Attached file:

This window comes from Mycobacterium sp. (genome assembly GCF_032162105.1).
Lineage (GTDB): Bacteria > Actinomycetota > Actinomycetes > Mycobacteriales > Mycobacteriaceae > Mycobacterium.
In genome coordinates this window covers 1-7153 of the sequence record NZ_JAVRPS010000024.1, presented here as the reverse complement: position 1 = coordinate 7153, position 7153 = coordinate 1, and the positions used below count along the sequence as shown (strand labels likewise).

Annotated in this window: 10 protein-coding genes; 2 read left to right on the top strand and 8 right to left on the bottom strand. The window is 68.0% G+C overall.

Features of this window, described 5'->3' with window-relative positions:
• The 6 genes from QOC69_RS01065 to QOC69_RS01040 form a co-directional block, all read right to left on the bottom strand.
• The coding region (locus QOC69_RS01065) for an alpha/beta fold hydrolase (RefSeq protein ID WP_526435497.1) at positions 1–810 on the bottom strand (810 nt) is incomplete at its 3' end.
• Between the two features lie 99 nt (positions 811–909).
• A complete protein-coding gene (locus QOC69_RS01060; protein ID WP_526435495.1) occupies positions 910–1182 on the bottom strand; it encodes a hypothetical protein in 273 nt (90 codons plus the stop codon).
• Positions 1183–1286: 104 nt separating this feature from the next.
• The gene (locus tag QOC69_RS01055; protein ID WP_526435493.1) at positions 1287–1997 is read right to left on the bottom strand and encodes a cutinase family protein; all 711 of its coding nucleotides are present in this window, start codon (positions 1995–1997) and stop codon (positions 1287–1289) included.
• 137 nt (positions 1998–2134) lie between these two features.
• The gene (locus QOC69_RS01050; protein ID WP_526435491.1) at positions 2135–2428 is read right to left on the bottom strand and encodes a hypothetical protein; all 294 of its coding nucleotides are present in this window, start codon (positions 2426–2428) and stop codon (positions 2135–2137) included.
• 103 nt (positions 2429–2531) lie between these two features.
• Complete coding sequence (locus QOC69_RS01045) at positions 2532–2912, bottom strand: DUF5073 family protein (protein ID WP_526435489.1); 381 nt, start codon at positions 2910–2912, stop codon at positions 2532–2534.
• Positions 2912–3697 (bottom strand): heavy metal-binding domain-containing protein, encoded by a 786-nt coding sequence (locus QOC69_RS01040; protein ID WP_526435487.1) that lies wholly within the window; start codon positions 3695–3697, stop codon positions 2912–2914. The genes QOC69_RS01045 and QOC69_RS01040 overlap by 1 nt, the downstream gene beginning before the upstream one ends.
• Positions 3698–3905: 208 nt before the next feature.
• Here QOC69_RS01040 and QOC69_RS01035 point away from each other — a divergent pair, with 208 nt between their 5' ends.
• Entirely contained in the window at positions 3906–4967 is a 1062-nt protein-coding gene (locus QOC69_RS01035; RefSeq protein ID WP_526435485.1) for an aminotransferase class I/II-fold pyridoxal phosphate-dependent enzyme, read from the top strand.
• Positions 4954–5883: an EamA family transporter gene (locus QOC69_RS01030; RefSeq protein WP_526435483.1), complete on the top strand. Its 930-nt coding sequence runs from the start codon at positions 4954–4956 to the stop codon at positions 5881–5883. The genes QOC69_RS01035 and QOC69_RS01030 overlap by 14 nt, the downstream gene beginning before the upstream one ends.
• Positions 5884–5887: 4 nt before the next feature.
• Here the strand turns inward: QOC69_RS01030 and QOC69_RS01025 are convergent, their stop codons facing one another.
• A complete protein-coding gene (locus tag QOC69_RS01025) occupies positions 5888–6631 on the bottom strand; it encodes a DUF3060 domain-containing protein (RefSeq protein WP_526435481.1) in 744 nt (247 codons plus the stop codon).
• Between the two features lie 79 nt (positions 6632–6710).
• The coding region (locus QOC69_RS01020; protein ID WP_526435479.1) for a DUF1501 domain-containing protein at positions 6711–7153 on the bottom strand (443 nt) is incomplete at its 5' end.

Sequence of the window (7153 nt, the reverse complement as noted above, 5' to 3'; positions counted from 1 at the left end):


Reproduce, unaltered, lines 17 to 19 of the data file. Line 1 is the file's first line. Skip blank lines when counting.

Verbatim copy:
• Positions 3698–3905: 208 nt before the next feature.
• Here QOC69_RS01040 and QOC69_RS01035 point away from each other — a divergent pair, with 208 nt between their 5' ends.
• Entirely contained in the window at positions 3906–4967 is a 1062-nt protein-coding gene (locus QOC69_RS01035; RefSeq protein ID WP_526435485.1) for an aminotransferase class I/II-fold pyridoxal phosphate-dependent enzyme, read from the top strand.